We’ve forgotten how to read long novels – and we’ll pay the price10/05/2022
2022 is a big year for the birthdays of big books. In February we observed the 100th anniversary of the publication of James Joyce’s Ulysses. In November it will be a century since the death of Marcel Proust, author of the gargantuan novel sequence first translated into English as Remembrance of Things Past, and now better known as In Search of Lost Time.
Are the big books of Proust and Joyce underrated? Obviously not. They’re rated as masterpieces by most people who’ve read them. But how many people have? Considering their quality, both books are gravely under-read.
In fact, we seem to be losing our patience for long novels in general. We spend so much of each day grazing on mental junk food that our appetite for serious literary nutrition is shrinking. That’s why I’m making a pitch here for Great Big Books in general – for those literary whoppers that make unashamedly large claims on our time and attention.
It’s an unfashionable pitch, I know. These days we’re so pressed for time that Netflix offers us the option of mainlining its content at 1.5 times the normal speed, as if 90 minutes is now considered an unreasonable amount of time to spend watching a 90-minute movie.
Meanwhile, online magazines have started warning us how many minutes each story on their home page will take to read. The times specified are always piddling. Four minutes. Six minutes. Maybe 10 if the story’s really earth-shaking. The implication is clear: reading is a luxury we can barely afford. The sooner a writer gets out of our hair, the better.
But if we don’t want writers in our hair, they’ll never get into our heads. Day by day, online content providers are whittling down our attention spans. One way to resist this assault on our mental infrastructure is to lay aside our devices and slow-read a brazenly time-consuming work of fiction. I’m not saying it has to be by Proust or Joyce. It can be by anyone, as long as it’s made of paper, lasts for at least 500 pages, and won’t emit some kind of buzz or chirp or chime every 30 seconds.
The stakes may be higher than we think. In his book The Better Angels of Our Nature (2011), psychologist Steven Pinker set out to explain why violence has declined so markedly over the course of human history.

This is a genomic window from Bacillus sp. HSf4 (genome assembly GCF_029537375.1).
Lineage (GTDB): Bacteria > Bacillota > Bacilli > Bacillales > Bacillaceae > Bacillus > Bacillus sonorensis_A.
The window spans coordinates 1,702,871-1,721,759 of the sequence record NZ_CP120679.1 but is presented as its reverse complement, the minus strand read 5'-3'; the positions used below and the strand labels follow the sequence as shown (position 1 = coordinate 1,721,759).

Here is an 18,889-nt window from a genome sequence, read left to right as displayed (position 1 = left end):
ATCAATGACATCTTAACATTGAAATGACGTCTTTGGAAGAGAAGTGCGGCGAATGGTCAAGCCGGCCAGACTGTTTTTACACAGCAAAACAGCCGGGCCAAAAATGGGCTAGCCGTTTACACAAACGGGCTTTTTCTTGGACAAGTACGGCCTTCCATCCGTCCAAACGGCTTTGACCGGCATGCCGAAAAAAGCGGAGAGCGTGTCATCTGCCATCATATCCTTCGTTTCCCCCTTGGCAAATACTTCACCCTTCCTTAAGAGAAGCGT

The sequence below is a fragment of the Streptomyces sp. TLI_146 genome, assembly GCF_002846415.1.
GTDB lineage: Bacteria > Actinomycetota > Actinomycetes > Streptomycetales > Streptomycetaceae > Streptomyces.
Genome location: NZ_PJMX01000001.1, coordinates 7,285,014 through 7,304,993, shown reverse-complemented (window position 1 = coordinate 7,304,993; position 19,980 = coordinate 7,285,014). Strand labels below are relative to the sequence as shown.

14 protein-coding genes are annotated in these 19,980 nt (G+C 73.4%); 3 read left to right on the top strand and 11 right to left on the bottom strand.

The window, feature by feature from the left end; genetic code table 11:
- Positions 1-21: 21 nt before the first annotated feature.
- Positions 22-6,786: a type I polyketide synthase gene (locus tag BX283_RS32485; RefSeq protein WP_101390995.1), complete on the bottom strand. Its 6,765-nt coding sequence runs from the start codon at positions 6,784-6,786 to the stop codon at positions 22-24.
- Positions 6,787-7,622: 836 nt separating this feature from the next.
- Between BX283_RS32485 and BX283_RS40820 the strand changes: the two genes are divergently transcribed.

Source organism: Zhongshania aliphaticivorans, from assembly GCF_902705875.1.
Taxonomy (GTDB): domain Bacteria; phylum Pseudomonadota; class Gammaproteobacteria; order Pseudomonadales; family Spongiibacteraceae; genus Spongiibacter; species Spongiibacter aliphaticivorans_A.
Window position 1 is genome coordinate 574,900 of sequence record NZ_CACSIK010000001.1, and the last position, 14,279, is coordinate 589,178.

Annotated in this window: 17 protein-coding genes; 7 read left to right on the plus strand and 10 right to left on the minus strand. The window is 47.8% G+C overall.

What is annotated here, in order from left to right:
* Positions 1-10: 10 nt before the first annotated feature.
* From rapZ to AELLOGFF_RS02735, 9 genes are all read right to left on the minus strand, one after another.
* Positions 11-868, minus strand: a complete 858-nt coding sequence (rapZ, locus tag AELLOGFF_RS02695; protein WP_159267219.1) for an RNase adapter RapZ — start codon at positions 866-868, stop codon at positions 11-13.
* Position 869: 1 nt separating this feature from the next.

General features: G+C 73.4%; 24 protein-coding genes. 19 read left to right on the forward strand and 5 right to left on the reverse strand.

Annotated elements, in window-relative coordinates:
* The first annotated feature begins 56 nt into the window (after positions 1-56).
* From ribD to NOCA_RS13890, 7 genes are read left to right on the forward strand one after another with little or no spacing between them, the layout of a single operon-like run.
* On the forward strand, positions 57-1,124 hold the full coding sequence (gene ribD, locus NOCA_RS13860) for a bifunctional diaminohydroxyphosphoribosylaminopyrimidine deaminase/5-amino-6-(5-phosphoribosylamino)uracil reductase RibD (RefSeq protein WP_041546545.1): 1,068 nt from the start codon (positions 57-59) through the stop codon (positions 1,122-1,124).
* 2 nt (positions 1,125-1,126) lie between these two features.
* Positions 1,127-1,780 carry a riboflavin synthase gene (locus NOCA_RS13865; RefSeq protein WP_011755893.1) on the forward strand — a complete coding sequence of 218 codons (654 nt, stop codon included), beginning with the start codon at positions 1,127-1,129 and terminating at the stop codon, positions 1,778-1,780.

The trend was accelerated by the rise of literacy and novel-reading in the 18th century, Pinker believed. Reading fiction civilises us, he argued; it takes us beyond our “parochial vantage points”, expanding our “circle of empathy” by “seducing [us] into thinking and feeling like people very different from [ourselves]”.
If reading makes us less self-centred and nasty, does our waning patience for books explain why we now spend so much time having trivial online squabbles? It seems possible.
And if novels widen the scope of our empathy, do longer novels deepen and improve its quality? I’d say yes. There’s no fictional character we know better than Leopold Bloom, the hero of Ulysses. We know all his private thoughts and icky secrets. But we forgive Bloom, just as we forgive any real human being we fully know and love. Ulysses earned Joyce a reputation as a dirty writer. Really, he was a fearlessly honest one.
So was Proust, whose big novel was really a veiled autobiography. When Proust died, his niece was grief-stricken. A wise man consoled her by saying, “Marcel Proust? Nobody is less dead than he.” The observation still rings true. Proust has been dead for 99.8 years. But between the covers of his book, his vast intelligence lives on.
Proust penned one of the great literary whoppers of our time. Credit:Hulton Archive
With any long book, the question of skipping arises. I say skip away. The best pages of Ulysses will stay with you forever, but some parts positively demand to be skipped. Proust has his tedious moments too, as even his staunchest fans admit. Somerset Maugham found parts of Proust “exquisitely boring” but said he would “sooner be bored by Proust than amused by anyone else”.
Interestingly, some of the best-loved long novels of recent years have been written for children. At the height of the Harry Potter craze, J. K. Rowling published the 750-page Harry Potter and the Order of the Phoenix. My nephew, who was 10 at the time, immersed himself in that brick-thick hardback for days, viewing its extreme length not as a bummer but a bonus.
Somewhere between youth and middle age, our enthusiasm for chunky novels recedes. There are exceptions to the rule, of course. Cloudstreet, which runs to 500 pages, is routinely hailed as Australia’s favourite novel. Hilary Mantel’s Cromwell trilogy proved that mammoth novel sequences can still be smash hits.
Last year Jonathan Franzen published the 700-page Crossroads, the first instalment of a projected trilogy about modern America. After finishing that book, I wanted to start the sequel straight away, until I recalled that it doesn’t exist yet and will have to be patiently waited for.
It was an unfamiliar feeling. We’re so used to bingeing things that we seem to have forgotten what the word “binge” means. Bingeing isn’t something you should want to do as a way of life. At the end of a binge, you feel unhealthy. At the end of a great book, you feel nourished and improved. Like all the best human transactions, serious reading asks a lot of you, but delivers far more in return.
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